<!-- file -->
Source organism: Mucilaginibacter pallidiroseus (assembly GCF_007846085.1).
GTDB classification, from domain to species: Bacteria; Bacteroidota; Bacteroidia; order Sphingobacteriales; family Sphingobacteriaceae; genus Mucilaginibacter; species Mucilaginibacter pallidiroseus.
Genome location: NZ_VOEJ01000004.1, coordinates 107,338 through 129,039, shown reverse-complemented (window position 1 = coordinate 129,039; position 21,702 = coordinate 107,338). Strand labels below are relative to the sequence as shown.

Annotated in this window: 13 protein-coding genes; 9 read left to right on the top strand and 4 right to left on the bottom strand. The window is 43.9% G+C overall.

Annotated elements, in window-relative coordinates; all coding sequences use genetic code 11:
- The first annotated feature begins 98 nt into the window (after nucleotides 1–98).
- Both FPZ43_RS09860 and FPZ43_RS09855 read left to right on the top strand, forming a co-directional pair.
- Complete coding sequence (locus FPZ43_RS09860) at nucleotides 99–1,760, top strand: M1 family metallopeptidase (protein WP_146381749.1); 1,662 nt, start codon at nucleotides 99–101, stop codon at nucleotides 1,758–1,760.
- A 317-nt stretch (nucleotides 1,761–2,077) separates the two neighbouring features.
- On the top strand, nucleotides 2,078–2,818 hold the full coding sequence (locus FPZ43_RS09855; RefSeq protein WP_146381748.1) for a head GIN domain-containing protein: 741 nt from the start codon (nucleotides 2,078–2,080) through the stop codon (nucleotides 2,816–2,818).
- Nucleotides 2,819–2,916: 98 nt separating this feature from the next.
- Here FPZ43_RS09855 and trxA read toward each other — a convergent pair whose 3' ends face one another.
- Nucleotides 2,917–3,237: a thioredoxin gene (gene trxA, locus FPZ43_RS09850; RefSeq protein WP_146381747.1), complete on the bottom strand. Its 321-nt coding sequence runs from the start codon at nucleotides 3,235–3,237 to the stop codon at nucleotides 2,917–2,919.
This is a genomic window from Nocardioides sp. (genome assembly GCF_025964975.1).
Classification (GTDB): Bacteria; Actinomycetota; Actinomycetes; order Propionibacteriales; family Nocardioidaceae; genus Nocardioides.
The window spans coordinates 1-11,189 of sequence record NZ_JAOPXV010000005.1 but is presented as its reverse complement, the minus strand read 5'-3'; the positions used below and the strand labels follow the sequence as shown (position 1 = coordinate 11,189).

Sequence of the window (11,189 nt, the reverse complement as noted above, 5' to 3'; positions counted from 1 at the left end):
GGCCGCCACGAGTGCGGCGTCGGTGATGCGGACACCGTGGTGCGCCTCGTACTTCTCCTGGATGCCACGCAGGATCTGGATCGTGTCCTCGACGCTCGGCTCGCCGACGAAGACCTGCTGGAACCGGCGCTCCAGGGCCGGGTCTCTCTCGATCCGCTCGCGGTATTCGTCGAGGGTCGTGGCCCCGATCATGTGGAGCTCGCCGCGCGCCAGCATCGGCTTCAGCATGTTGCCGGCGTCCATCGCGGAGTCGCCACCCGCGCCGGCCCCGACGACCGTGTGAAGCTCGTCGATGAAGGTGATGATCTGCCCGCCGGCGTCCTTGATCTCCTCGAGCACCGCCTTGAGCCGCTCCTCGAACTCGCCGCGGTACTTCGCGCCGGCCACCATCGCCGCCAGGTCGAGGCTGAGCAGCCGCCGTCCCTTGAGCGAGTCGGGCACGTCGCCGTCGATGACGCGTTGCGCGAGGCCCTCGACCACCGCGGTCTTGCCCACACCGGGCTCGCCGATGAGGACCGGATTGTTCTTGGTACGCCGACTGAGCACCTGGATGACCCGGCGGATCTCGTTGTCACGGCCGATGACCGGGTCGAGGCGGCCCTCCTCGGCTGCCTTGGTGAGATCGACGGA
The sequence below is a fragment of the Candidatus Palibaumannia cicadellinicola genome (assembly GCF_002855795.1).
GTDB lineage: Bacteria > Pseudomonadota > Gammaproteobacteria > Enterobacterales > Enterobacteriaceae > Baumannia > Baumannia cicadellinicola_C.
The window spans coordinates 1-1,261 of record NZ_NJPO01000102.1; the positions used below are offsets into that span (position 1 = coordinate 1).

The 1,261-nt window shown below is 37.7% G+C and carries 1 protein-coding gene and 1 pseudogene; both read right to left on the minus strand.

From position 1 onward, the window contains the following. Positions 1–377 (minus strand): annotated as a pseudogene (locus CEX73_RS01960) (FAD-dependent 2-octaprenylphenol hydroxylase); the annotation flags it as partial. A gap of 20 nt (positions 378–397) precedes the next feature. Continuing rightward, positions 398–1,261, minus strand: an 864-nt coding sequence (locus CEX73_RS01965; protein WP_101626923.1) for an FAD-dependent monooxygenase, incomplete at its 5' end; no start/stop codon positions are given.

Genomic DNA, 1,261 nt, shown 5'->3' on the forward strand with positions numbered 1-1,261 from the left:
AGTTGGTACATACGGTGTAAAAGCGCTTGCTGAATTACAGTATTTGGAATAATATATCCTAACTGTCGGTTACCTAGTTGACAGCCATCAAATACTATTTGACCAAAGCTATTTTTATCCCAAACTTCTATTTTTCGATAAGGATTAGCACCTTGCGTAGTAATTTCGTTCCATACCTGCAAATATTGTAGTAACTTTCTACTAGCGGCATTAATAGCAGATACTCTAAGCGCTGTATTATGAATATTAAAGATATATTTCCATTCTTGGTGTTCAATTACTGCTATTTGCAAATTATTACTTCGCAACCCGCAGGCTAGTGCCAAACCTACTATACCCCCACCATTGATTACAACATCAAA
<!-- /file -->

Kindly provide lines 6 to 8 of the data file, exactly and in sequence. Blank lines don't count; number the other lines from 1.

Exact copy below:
- The first annotated feature begins 98 nt into the window (after nucleotides 1–98).
- Both FPZ43_RS09860 and FPZ43_RS09855 read left to right on the top strand, forming a co-directional pair.
- Complete coding sequence (locus FPZ43_RS09860) at nucleotides 99–1,760, top strand: M1 family metallopeptidase (protein WP_146381749.1); 1,662 nt, start codon at nucleotides 99–101, stop codon at nucleotides 1,758–1,760.